Sergio's Spanish conquest

Garcia inspired by feats of his compatriots as he puts the agony of Carnoustie behind him
Click to follow
The Independent Online

Here is how it was supposed to work out. Sergio Garcia would leave Carnoustie after seeing his putt to win the Open roll around the edge and so descend into a spiral of self-doubt, self-loathing and sickening self-pity. The Spaniard would never be the same again and would return to this year's Open a broken man, a shell of that swaggering self, his shot at glory wasted, his destiny rewritten.

Here is how it did work out. Sergio Garcia left Carnoustie after seeing his putt to win the Open roll around the edge and took a day or two raging against the fates. Then he vowed never to be the same again and after winning the Players, the next best thing to a major, he returned to the Open as the bookmakers' favourite to go one better than last year. And so his shot at glory was just four good rounds away and his destiny seemed as inevitable as ever. It is peculiar how things work out. Just ask Tiger.

Garcia tried to do so, actually, just after the world No 1 – a man with whom he has never really truly gelled – had his recent knee surgery. "I did call his manager to wish him well but I don't have his number," revealed Garcia. The cynics say he will never have Tiger's number and that is why even if he prevails at Birkdale this week he would, as the golfing cliché now has it, be the champion with an asterix. Garcia almost choked with indignation when it was put to him.

"You know what? To me, it would mean as much," he said. "And if I did have an asterix next my name, I wouldn't care. If I win the Open, I'll still be the Open champion, so it doesn't matter. The Open is better than any of us."

It was a mantra he repeated to himself in the painful hours following last year's play-off defeat by Padraig Harrington. "I flew straight back home to Spain that evening," he recalled. "I didn't really sleep that night. I wasn't feeling great on Monday. I called a couple of my friends and had a nice lunch with them. Then I just walked a little bit on the beach and tried to clear my head. I told myself it was a positive no matter what. Obviously there were some negatives, but I couldn't make it a bad week just because of the way it finished. You know, I had my chances, unfortunately it didn't happen but there is nothing you can do. Well, there is something you can do and that is learn from it and move on. And that's what I did."

What he did was call the putting guru Stan Utley, and soon he was draining them to win at Sawgrass. "My confidence in my short game is greater than it's probably ever been," Garcia said. At last week's European Open he took just 21 putts in his final round and called it "the finest putting display of my career". If the Spaniard can recreate anything approaching that accuracy on the Birkdale greens then many feel there will only be one winner. Garcia included.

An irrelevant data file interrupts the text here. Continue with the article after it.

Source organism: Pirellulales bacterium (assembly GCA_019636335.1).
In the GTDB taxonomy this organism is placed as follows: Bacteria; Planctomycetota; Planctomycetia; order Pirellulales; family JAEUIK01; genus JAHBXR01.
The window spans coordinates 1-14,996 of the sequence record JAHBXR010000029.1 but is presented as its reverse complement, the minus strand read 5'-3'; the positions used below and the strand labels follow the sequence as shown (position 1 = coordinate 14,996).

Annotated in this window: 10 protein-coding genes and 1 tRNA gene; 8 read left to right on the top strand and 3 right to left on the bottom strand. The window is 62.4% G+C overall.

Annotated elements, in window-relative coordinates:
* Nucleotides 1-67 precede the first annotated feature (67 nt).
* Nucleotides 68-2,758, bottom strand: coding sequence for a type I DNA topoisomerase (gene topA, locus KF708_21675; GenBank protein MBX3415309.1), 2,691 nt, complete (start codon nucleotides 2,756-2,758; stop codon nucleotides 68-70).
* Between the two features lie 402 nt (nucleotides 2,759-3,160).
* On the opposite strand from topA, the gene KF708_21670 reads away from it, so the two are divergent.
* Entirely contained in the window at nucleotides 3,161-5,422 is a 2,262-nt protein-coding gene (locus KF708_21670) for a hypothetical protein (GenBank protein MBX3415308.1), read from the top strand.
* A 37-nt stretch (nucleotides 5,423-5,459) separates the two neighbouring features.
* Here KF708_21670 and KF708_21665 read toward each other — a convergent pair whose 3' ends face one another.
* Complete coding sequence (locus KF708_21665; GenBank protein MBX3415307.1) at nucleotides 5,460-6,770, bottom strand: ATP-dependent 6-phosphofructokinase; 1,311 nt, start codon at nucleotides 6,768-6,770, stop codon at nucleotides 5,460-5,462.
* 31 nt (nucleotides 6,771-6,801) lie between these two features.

"I've always believed I'd win an Open," he said. "And hopefully, I'll do it more than once. I love the Open. I'd say it brings the best out of me. I really enjoy the British crowds – they have always been very good to me. I get energy from them.

"At Hoylake on the Sunday [in 2006], even though I didn't have a chance of winning, when I was on the 16th hole, the cheer I got walking down that fairway... well, my caddie kind of looked at me and said: 'If I didn't know better I'd say you were winning this thing'. You don't get that too often in many other places."

Perhaps that Merseyside crowd were simply feeling sorry for him. After all, Garcia had just been a victim of one of golf's more savage maulings, having gone out in the last group with Tiger. It is not the sort of memory anyone would wish to take back to that part of the world, but Garcia seems strangely impervious. There is a steelier edge now to this supposed brittle soul, and who knows, perhaps that is a by-product of Spain's startling sporting summer. Intriguingly, El Niñohimself is not discounting that theory.

"It's definitely a help," he said. "Any positive thing is a help. I don't know about playing better,but when your country is doing well it obviously makes you feel better, makes you happier. Of course I want to be a part of all that. I've spoken to some of the boys on the football team and I am good friends with Rafa [Nadal]. They tell me it's my turn next."

This backing might prove to be meaningful, because Garcia is a team player at heart. "I need to get some of those good vibes from the Ryder Cup into my stroke-play game," he said. Vibes are important to Garcia. "They affect my game. If I get too focused, that's not the way I feel most comfortable. And I don't loosen up. That's the difference with me in the Ryder Cup and the majors.

"When I have a friend next to me that I can talk to and keep loose with, I relax more. That's one of the reasons I have been pretty successful in Ryder Cups." In the majors, he has been quoted as saying: "I feel lonely, like there is something missing."

Can he at last find that certain something at Birkdale? Well, the course certainly appears to suit, although, as he unashamedly put it: "If I play well, there are not many courses that don't suit me." Nevertheless Garcia finished 28th on the Southport links when the Open was last played there, in 1998.

He was an 18-year-old amateur back then, and but for a lad by the name of Rose his own achievement would have been hailed as remarkable. When this is added to the mix it only serves to make him an even more irresistible dish for Birkdale. Just so long as the ghosts of Carnoustie do not return to haunt him.

"I do still see that putt in my head every once in a while," admitted Garcia. "And sometimes I definitely feel I am an unlucky golfer. But you can't live your life thinking: 'If only'."